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Sleep Tech Certifications

At Sleep Solutions, all of our technicians are Registered Polysomnographic Technologists, but what does that mean?

The Registered Polysomnographic Technologist (RPSGT) is an internationally recognized credential representing the highest certification in the field for the health care professionals who clinically assess patients with sleep disorders.

What Credentials are Required to Become a Sleep Technologist?

The field of sleep medicine is expanding rapidly due to new treatments, advanced technology, and increased public awareness about how sleep disorders affect people.

What is a Sleep Technologist?

Sleep technologists are trained in sleep medicine and assist in patient care evaluation and follow-up of sleep disorders recognized in the present International Classification of Sleep Disorders. This profession is considered distinct and separate from other health professions. Sleep technologists work in laboratories for sleep-related breathing disorders, sleep centers, industry and academic research settings, Durable Medical Equipment (DME) settings, non-facility-based settings, and home environments under a sleep specialist's direction.

Sleep technologists are credentialed by the Board of Registered Polysomnographic Technologists (BRPT), the American Board of Sleep Medicine (ABSM) or the National Board for Respiratory Care (NBRC) and assist sleep specialists in physiological testing and monitoring, clinical assessment, diagnosis, prevention and management of sleep-related disorders. They use various therapeutic and diagnostic tools to provide patients of all ages with proper care and education.

Almost all sleep technologists agree that working with patients directly is the most rewarding part of their career. Being able to help a patient with OSA, for example, and provide them with relief from their symptoms so they can get a full night's sleep finally after years of suffering gives sleep technologists much satisfaction.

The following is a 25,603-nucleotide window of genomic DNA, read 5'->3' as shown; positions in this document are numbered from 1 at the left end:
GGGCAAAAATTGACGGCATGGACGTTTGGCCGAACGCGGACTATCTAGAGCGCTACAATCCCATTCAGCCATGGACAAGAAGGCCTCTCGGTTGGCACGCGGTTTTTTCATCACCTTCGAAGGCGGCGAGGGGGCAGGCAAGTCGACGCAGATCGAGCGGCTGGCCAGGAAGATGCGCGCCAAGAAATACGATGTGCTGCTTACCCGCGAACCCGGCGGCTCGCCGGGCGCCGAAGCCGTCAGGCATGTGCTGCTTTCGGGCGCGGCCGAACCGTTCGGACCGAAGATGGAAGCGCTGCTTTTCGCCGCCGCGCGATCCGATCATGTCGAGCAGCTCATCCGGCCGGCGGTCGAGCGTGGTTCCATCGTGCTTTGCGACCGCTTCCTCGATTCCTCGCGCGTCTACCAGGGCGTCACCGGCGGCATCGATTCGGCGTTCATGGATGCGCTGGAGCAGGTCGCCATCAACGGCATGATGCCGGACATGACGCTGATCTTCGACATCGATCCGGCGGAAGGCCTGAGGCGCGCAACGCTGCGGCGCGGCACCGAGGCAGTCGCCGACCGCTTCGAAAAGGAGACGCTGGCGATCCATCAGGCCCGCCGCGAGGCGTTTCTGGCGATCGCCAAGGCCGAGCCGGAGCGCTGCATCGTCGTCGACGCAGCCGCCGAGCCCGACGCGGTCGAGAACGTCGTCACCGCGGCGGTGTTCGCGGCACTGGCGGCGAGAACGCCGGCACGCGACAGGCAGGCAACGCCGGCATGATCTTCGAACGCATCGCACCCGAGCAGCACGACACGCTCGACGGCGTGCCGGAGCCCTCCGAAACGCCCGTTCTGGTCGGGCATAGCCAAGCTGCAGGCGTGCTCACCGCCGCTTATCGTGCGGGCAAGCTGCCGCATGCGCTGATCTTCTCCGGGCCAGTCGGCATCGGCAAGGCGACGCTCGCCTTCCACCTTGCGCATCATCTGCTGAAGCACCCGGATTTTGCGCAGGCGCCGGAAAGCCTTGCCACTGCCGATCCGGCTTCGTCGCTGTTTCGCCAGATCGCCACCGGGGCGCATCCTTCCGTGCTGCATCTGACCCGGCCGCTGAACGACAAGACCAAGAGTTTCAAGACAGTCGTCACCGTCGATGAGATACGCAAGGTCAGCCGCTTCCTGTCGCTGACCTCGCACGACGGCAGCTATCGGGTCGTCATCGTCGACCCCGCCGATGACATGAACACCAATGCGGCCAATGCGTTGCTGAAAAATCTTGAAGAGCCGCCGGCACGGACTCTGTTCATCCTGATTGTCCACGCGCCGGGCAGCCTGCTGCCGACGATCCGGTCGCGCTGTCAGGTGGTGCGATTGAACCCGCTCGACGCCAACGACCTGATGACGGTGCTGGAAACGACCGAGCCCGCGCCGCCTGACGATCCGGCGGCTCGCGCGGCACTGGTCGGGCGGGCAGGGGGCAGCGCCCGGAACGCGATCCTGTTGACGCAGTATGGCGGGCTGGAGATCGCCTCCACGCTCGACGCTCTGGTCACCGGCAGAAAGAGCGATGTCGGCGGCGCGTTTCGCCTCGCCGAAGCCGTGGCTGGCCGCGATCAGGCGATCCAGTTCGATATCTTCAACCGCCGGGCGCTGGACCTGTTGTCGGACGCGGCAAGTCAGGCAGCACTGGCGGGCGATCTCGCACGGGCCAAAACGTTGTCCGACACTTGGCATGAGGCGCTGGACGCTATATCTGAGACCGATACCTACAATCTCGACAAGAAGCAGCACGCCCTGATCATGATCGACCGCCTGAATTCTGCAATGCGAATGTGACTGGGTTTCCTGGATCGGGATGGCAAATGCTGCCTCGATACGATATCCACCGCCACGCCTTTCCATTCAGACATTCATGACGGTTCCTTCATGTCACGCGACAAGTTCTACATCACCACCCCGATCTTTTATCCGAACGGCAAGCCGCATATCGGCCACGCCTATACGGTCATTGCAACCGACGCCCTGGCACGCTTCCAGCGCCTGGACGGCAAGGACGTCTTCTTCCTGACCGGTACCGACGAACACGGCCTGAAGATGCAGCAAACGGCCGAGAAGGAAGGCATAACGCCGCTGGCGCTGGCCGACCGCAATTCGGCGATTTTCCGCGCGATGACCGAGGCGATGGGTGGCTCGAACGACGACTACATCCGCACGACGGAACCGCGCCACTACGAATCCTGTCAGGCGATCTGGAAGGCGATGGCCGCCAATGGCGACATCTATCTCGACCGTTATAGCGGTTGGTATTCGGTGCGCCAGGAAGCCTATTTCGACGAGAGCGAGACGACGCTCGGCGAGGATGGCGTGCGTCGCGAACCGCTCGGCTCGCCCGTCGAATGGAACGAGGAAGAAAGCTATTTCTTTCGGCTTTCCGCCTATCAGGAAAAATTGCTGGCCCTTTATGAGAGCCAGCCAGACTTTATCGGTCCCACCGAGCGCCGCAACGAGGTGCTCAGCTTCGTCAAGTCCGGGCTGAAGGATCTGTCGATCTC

Additionally, sleep medicine is among the few careers where the patients show immense improvement in such a short period.

Common tools sleep technologists use include:

  • Positive airway pressure devices and accessory equipment

  • Polysomnographs

  • Home sleep apnea testing (HSAT) devices

  • Capnographs

  • Oximeters

  • Screening devices

  • Actigraphs

  • Questionnaires

These are only some of the common tools used by a sleep technologist. There is an array of useful tools used to aid them in their jobs.

RST vs RPSGT? (i.e. Registered Sleep Technologist vs. Registered Polysomnographic Technologist)

A registered sleep technologist (RST) and registered polysomnographic technologist perform the same job but have different sleep credentials and distinct requirements to qualify for the credentialing exam. Here is an overview of each.

Overview of RST

There are a number of pathways to become certified as a registered sleep technologist. Each state and provider will differ in their requirements for education and certification.

You need to understand the regulations outlined by state governing boards, practice/licensure acts, and local insurance and Medicare providers. This information is critical for those entering the field in states with licensure for sleep technologists. Make sure the credential you are seeking meets the requirements for practice in your state.

The American Board of Sleep Medicine (ABSM) oversees the RST credentialing exam, which assesses the day-to-day professional responsibilities and relevant practice of sleep technology in a sleep center setting. The Registered Sleep Technologist (RST) is an education-based credential that gauges learning achieved through the Commission on Accreditation for Respiratory Care (CoARC) and Commission on Accreditation of Allied Health Education Programs (CAAHEP) education programs.

Overview of RPSGT

The Board of Registered Polysomnographic Technologists (BRPT) provides the RPSGT credential and the Certified Polysomnographic Technician (CPSGT) credential, which gauges the competence of the practitioner performing polysomnography, associated therapeutic interventions, and primary education and treatment compliance.

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